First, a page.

Last year I was part of a successfully funded Kickstarter campaign for an independent book publisher who was supporting authors and artists with his new experiential book/activity concept. It may or may not be what typically comes to mind when you think of crowdfunding, but I would say the opportunity for unexpected niches like, authors, artists, screenwriters and other creatives are ripe for the picking. In fact, as of August 2016, more than $100 Million has been pledged to authors, poets, publishers, podcasters and other creatives. Backers love to latch on to and root for these passion projects. But there’s more reasons to use crowdfunding than just fundraising.
Three reasons for authors, screenwriters and artists to use crowdfunding for their projects
- Funding for projects
This is probably the best-known of the top three reasons crowdfunding is used. It helps creators, including authors, screenwriters, visual artists and other creatives fund their projects so they can continue doing the work they love.
- Creating awareness
Traditional media relations and publicity efforts don’t have the same impact they once did with respect to creating awareness for the arts, including books, TV shows, films, visual art and music. Crowdfunding may be the perfect strategy for reaching your goal and objectives for an awareness campaign and letting your audience know about the wonderful work you’re doing to enhance culture. Sometimes creative projects have funding but need patrons to learn about their creations more than they need the cold, hard cash to publish or create them.
- Idea Validation
Artists, musicians and writers are often looking for ways to validate their ideas through proof of concept. Crowdfunding presents an opportunity to gauge consumer interest before introducing a final product to market. Is there enough interest? Does the product need to be tweaked to make give it broader commercial appeal and if so, how? A backer community also serves as an engaged focus group that’s created organically. In the case of the first campaign I worked on, all three of these reasons were important to the founder. He was looking to secure more funding to develop his publishing business, he wanted to create consumer awareness for his new book and activity series, and wanted to know what prospective customers thought of his project that was unique to the marketplace.
Why authors, screenwriters and artists have an edge when running crowdfunding campaigns
- Storytelling and content development
A solid crowdfunding campaign needs to have a compelling story that explains the passion for the project and builds an emotional connection with the audience. The story must be conveyed effectively through video, imagery and text. Who better to help with that than you – someone who is passionate about storytelling and content creation?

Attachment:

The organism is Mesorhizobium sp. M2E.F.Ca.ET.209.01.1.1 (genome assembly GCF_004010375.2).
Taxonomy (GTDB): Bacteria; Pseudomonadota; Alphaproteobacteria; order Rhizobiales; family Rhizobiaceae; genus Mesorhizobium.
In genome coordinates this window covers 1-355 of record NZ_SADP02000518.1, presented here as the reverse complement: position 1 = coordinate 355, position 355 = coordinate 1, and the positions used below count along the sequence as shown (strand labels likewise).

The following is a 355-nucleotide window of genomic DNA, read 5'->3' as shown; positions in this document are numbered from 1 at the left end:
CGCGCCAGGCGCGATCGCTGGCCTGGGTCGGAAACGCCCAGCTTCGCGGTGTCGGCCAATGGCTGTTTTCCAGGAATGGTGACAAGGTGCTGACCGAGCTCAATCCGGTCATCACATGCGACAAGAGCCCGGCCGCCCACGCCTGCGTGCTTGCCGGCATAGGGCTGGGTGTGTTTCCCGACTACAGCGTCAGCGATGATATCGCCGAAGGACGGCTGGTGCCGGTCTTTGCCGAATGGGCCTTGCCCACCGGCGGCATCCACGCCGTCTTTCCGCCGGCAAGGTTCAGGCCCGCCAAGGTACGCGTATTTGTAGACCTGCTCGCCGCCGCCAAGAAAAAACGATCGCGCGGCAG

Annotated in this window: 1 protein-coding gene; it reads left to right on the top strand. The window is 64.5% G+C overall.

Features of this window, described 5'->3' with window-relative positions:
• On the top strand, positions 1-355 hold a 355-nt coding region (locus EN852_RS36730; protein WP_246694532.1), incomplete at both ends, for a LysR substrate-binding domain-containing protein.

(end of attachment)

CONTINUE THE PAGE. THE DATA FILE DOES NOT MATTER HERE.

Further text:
- Community Engagement
Community building is critical during the campaign but even more important in the months leading up to the launch. I may be taking a bit of a leap here, but in today’s digital world, most creatives need to have a strong social media presence to be successful artists. Now you’ll need to take this at least one step further (or perhaps a giant leap) and develop a social media plan that builds, sustains, grows and engages your community. Ultimately, you’ll want to convert the members of your community to backers and brand ambassadors.
- Relationship Building (media, bloggers, other influencers)
As a creator, you may already have a highly-engaged fan base. Your challenge now is identifying the influencers who can help you spread the word about your crowdfunding campaign. This is where you may want to enlist a PR pro to help with media and blogger relations. Just beware, some bloggers and influencers on other social media sites want nothing to do with crowdfunding campaigns. You’ll need to make sure whoever is handling this for your campaign does their research before reaching out to bloggers and influencers.
Crowdfunding continues to evolve and will continue to grow as a viable way for you to find an audience that will fund your passion projects. But before you get your hopes too high, did you know only 36% of all Kickstarter campaigns are funded? The problem is typically not knowing how all the pieces of the puzzle fit together to make the campaign a success (even long before it launches publicly).
There’s a huge opportunity here for screenwriters, creatives and authors to learn how to make a successfully campaign happen. I also have some good news for you. I dive into crowdfunding with way more details in my free ebook 7 Essentials of a Successful Crowdfunding Campaign.
Any questions or crowdfunding experiences you’d like to share in the comments?